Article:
(V.) Content, the Bane of Industry: Page 21. Line 6.
I Have been told by many, that the Bane of Industry is Laziness, and not Content; therefore to prove my Assertion, which seems a Paradox to some, I shall treat of Laziness and Content separately, and afterwards speak of Industry, that the Reader may judge which it is of the two former that is most opposite to the latter.
Laziness is an Aversion to Business, generally attended with an unreasonable Desire of remaining unactive; and every Body is lazy, who without being hinder’d by any other warrantable Employment, refuses or puts off any Business which he ought to do for himself or others. We seldom call any body lazy, but such as we reckon inferior to us, and of whom we expect some Service. Children don’t think their Parents lazy, nor Servants their Masters; and if a Gentleman indulges his Ease and Sloth so abominably, that he won’t put on his own Shoes, though he is young and slender, no body shall call him lazy for it, if he can keep but a Footman, or some body else to do it for him.
Mr. Dryden has given us a very good Idea of superlative Slothfulness in the Person of a Luxurious King of Egypt. His Majesty having bestowed some considerable Gifts on several of his Favourites, is attended by some of his chief Ministers with a Parchment which he was to sign to confirm those Grants. First, he walks a few Turns to and fro with a heavy Uneasiness in his Looks, then sets himself down like a Man that’s tired, and at last with abundance of Reluctancy to what he was going about, he takes up the Pen, and falls a complaining very seriously of the Length of the Word Ptolemy, and expresses a great deal of Concern, that he had not some short Monosyllable for his Name, which he thought wou’d save him a World of Trouble.
We often reproach others with Laziness, because we are guilty of it our selves. Some days ago as two young Women sat knotting together, says one to the other, there comes a wicked Cold through that Door, you are the nearest to it, Sister, pray shut it. The other, who was the youngest, vouchsaf’d indeed to cast an Eye towards the Door, but sat still and said nothing; the eldest spoke again two or three times, and at last the other making her no answer, nor offering to stir, she got up in a Pet and shut the Door herself; coming back to sit down again, she gave the younger a very hard Look, and said; Lord, Sister Betty, I would not be so lazy as you are for all the World; which she spoke so earnestly, that it brought a Colour in her Face. The youngest should have risen, I own; but if the eldest had not over-valued her Labour, she would have shut the Door herself, as soon as the Cold was offensive to her, without making any words of it. She was not above a Step farther from the Door than her Sister, and as to Age, there was not Eleven Months difference between them, and they were both under Twenty. I thought it a hard matter to determine which was the laziest of the two.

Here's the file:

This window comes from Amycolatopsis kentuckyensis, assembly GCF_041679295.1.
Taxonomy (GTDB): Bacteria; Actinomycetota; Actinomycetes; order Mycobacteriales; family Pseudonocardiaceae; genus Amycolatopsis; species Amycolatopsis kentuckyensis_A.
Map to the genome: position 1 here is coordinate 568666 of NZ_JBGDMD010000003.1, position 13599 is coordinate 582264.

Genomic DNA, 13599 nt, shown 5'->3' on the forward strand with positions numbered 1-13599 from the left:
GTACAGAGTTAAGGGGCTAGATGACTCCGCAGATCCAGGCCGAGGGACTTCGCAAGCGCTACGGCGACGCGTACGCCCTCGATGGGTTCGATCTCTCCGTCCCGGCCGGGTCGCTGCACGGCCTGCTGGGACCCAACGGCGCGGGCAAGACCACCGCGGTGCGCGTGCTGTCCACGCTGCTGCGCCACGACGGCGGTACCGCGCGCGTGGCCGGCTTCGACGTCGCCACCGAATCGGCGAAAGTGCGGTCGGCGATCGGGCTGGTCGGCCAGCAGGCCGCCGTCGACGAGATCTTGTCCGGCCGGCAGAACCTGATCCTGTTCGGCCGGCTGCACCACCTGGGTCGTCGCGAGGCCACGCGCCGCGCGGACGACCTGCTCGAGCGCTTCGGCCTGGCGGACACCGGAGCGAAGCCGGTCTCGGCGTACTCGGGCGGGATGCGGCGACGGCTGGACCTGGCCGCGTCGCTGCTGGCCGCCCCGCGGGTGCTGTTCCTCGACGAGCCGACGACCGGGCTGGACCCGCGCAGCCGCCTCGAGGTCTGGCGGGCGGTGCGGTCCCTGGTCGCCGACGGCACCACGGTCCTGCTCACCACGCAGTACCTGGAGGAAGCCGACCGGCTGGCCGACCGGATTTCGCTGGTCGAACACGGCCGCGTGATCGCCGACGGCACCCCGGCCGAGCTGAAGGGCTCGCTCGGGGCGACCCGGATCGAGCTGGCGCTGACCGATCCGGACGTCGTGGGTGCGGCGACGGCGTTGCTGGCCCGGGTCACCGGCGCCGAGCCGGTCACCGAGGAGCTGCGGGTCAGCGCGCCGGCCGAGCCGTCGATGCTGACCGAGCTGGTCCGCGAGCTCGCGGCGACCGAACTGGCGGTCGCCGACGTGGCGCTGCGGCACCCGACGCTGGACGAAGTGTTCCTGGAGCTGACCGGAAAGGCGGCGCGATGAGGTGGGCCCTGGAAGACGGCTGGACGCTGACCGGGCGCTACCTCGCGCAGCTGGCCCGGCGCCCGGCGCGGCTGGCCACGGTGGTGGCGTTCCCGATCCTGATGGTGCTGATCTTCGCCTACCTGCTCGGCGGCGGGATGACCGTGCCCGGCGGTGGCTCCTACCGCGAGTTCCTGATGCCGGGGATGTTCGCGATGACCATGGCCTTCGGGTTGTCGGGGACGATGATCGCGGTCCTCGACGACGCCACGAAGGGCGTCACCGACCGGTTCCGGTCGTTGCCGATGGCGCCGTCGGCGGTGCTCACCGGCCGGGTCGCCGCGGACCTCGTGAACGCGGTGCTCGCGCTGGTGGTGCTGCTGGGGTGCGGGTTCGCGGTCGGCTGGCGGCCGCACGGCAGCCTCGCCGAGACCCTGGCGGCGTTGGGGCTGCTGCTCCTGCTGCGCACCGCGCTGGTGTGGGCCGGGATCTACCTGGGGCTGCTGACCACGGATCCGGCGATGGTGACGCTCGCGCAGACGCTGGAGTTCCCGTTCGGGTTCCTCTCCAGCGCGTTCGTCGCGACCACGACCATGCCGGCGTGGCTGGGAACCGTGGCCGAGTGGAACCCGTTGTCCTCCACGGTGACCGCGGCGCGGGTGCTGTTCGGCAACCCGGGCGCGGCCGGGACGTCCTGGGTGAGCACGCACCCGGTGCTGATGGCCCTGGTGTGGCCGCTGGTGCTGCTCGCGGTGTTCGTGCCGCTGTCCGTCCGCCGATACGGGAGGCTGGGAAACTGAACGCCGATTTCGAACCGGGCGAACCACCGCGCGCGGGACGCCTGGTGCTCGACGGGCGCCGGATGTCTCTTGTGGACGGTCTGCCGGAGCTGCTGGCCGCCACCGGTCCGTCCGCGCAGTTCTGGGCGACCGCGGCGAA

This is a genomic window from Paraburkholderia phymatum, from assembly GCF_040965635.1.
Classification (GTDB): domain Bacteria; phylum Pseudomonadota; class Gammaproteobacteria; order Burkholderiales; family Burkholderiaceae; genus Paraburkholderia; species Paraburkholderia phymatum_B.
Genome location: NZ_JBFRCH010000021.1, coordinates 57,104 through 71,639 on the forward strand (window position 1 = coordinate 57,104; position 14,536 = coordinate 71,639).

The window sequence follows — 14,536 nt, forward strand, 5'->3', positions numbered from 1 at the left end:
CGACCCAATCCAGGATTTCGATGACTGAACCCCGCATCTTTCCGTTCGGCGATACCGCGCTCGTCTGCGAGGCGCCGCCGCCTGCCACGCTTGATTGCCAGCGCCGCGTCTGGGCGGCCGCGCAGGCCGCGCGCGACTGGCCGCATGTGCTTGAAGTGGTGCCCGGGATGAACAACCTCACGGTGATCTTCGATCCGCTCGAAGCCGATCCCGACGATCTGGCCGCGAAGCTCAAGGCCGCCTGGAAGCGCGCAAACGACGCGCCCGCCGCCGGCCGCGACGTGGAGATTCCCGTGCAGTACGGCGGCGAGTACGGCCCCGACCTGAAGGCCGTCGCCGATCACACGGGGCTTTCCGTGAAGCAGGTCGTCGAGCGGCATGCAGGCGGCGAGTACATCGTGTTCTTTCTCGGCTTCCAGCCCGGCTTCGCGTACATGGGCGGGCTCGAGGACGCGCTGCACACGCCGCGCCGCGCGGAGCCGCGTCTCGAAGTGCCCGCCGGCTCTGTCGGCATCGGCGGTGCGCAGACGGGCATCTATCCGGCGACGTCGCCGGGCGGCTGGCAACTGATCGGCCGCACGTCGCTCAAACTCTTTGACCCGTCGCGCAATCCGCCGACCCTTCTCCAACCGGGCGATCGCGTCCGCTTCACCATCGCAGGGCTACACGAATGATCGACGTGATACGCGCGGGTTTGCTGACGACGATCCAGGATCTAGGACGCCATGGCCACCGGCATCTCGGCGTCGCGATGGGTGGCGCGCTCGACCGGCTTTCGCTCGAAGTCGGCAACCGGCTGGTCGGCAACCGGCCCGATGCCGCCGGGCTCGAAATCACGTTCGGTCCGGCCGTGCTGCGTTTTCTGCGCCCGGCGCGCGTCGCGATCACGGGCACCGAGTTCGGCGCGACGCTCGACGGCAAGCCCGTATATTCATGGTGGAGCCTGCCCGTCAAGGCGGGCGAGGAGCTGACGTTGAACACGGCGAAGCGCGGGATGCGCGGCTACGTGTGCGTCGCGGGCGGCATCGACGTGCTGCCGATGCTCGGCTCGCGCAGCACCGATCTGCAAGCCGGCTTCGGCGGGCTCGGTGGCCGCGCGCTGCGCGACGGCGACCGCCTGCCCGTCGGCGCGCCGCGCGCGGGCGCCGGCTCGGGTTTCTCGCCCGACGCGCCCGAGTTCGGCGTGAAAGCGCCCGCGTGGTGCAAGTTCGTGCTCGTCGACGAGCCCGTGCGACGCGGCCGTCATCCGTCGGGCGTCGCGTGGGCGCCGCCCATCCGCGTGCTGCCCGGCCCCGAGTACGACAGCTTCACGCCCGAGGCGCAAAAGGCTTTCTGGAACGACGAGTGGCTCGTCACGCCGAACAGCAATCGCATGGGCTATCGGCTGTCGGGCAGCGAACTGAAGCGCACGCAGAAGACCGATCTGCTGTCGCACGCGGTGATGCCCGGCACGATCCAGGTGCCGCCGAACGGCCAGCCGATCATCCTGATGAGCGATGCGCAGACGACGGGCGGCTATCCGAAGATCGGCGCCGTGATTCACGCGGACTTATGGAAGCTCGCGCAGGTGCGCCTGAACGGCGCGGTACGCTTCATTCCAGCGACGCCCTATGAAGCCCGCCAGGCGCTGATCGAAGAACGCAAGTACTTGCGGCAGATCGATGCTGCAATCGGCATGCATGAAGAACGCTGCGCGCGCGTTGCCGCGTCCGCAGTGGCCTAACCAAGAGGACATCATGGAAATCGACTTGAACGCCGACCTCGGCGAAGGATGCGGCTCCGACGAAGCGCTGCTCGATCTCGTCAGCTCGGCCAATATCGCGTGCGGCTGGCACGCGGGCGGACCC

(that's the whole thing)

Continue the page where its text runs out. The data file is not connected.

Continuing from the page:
There are a thousand Wretches that are always working the Marrow out of their Bones for next to nothing, because they are unthinking and ignorant of what the Pains they take are worth: while others who are cunning and understand the true value of their Work, refuse to be employ’d at under Rates, not because they are of an unactive Temper, but because they won’t beat down the Price of their Labour. A Country Gentleman sees at the back side of the Exchange a Porter walking to and fro with his Hands in his Pockets. Pray, says he, Friend, will you step for me with this Letter as far as Bow-Church, and I’ll give you a Penny? I’ll go with all my Heart, says t’other, but I must have Two-pence, Master; which the Gentleman refusing to give, the Fellow turn’d his Back, and told him, he’d rather play for nothing than work for nothing. The Gentleman thought it an unaccountable piece of Laziness in a Porter, rather to saunter up and down for nothing, than to be earning a Penny with as little trouble. Some Hours after he happen’d to be with some Friends at a Tavern in Threadneedlestreet, where one of them calling to mind that he had forgot to send for a Bill of Exchange that was to go away with the Post that Night, was in great Perplexity, and immediately wanted some body to go for him to Hackney with all the Speed imaginable. It was after Ten, in the middle of Winter, a very rainy Night, and all the Porters thereabouts were gone to Bed. The Gentleman grew very uneasy, and said, whatever it cost him that somebody he must send; at last one of the Drawers seeing him so very pressing, told him that he knew a Porter, who would rise, if it was a Job worth his while. Worth his while, said the Gentleman very eagerly, don’t doubt of that, good Lad, if you know of any body let him make what haste he can, and I’ll give him a Crown if he be back by Twelve o’Clock. Upon this the Drawer took the Errand, left the Room, and in less than a Quarter of an Hour came back with the welcome News that the Message would be dispatch’d with all Expedition. The Company in the mean time diverted themselves as they had done before; but when it began to be towards Twelve the Watches were pull’d out, and the Porter’s Return was all the Discourse. Some were of Opinion he might yet come before the Clock had struck; others thought it impossible, and now it wanted but three Minutes of Twelve when in comes the nimble Messenger smoking hot, with his Clothes as wet as Dung with the Rain, and his Head all over in a Bath of Sweat. He had nothing dry about him but the inside of his Pocket-Book, out of which he took the Bill he had been for, and by the Drawer’s Direction presented it to the Gentleman it belonged to; who being very well pleas’d with the Dispatch he had made, gave him the Crown he had promis’d, while another fill’d him a Bumper, and the whole Company commended his Diligence. As the Fellow came nearer the Light, to take up the Wine, the Country Gentleman I mention’d at first, to his great Admiration, knew him to be the same Porter that had refus’d to earn his Penny, and whom he thought the laziest Mortal Alive.